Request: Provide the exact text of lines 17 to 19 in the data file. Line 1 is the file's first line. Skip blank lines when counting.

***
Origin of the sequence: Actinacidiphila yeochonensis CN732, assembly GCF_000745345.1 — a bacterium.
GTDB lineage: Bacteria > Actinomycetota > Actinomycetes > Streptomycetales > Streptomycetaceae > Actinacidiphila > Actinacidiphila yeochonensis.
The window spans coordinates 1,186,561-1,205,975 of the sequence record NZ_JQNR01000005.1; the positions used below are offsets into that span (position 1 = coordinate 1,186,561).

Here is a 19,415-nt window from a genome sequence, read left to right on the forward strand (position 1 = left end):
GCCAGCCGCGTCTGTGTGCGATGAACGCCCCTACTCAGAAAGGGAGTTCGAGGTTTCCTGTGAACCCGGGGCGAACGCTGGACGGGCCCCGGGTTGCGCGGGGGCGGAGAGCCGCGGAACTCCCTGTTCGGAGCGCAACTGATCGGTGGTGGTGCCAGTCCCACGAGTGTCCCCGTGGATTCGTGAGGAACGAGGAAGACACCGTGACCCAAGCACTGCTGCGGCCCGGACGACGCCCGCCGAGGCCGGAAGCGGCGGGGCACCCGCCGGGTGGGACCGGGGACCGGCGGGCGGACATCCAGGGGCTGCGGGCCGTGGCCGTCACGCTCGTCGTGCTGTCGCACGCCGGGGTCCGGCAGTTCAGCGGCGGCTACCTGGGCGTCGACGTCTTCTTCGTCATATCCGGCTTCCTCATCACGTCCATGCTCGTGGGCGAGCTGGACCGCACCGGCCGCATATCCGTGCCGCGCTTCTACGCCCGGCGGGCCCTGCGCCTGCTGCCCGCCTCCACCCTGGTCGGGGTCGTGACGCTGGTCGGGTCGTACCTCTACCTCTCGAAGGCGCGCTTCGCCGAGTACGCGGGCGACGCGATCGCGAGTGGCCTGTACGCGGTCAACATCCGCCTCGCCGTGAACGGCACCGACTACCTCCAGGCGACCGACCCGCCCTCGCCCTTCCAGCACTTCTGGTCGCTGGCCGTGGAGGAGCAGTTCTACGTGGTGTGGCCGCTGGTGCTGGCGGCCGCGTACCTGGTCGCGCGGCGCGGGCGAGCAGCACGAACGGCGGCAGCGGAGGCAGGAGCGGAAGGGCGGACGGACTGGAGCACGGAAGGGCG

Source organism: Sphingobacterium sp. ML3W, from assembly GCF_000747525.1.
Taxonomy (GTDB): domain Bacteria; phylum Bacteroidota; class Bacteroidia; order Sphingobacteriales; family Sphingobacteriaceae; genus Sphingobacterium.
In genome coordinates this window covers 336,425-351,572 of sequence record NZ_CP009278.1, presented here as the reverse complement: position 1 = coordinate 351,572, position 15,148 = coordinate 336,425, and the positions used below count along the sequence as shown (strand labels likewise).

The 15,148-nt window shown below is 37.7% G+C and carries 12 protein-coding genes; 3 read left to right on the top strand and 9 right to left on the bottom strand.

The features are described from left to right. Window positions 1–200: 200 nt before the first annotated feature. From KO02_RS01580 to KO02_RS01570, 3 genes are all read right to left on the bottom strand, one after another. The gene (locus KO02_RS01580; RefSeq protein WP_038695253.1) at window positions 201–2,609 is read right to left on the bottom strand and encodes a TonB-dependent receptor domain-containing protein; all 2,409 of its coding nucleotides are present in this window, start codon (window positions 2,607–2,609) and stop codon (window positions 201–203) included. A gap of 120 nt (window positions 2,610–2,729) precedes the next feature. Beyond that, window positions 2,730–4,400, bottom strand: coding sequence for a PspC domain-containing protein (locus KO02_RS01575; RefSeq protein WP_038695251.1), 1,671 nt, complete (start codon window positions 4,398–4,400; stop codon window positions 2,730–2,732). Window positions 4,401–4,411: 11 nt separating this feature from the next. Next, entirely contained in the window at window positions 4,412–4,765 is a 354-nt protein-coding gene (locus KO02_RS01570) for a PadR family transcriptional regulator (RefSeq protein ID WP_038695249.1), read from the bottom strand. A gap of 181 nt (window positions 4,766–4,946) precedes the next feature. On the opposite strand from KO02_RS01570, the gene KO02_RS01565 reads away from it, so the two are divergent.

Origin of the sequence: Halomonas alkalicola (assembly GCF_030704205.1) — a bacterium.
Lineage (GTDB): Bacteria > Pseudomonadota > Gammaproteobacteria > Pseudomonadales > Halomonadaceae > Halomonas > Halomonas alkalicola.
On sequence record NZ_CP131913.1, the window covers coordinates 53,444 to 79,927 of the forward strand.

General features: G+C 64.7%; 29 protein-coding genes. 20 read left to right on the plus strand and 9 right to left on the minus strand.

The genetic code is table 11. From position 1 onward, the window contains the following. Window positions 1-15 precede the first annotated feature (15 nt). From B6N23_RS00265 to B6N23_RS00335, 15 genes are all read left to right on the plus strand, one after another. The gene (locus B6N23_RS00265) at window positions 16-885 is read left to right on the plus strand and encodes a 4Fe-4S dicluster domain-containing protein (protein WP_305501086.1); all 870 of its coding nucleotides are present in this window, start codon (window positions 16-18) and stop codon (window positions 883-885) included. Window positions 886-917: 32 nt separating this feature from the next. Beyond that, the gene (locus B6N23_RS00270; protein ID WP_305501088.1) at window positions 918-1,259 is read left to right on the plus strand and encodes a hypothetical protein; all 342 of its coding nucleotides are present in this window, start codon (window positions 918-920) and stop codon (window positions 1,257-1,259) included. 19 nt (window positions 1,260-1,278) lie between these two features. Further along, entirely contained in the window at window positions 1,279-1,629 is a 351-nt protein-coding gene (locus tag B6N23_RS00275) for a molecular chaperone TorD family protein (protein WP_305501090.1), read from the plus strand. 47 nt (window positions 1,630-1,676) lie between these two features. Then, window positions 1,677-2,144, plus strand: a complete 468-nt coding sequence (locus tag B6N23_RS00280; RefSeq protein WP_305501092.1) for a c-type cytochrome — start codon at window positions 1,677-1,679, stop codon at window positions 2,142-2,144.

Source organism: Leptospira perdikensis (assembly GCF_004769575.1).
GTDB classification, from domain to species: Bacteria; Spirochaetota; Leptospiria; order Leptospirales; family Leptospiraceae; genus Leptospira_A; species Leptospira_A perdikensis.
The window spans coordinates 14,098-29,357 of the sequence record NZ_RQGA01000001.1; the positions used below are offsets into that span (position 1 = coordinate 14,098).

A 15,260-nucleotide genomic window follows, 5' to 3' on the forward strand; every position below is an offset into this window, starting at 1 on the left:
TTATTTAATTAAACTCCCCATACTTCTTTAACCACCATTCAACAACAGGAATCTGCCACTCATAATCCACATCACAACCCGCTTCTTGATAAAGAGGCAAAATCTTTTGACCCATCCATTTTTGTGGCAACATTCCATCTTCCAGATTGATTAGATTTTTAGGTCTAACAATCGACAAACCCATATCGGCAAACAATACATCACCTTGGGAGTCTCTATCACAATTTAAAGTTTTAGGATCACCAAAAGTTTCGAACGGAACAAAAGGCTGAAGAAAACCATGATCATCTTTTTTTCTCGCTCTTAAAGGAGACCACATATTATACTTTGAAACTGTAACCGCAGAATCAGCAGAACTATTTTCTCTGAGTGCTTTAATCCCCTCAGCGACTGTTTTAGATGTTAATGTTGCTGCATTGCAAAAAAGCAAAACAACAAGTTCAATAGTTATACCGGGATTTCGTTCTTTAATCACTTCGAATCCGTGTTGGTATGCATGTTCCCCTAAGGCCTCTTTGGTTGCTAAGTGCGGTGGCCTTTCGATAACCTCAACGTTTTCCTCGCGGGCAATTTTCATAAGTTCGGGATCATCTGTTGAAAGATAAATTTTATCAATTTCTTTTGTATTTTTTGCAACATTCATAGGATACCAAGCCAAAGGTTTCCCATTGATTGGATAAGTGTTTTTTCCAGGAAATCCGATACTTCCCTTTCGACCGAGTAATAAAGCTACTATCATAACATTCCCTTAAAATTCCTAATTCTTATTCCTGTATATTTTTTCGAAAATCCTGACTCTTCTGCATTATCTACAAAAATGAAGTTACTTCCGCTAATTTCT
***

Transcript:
GTDB classification, from domain to species: Bacteria; Spirochaetota; Leptospiria; order Leptospirales; family Leptospiraceae; genus Leptospira_A; species Leptospira_A perdikensis.
The window spans coordinates 14,098-29,357 of the sequence record NZ_RQGA01000001.1; the positions used below are offsets into that span (position 1 = coordinate 14,098).

A 15,260-nucleotide genomic window follows, 5' to 3' on the forward strand; every position below is an offset into this window, starting at 1 on the left: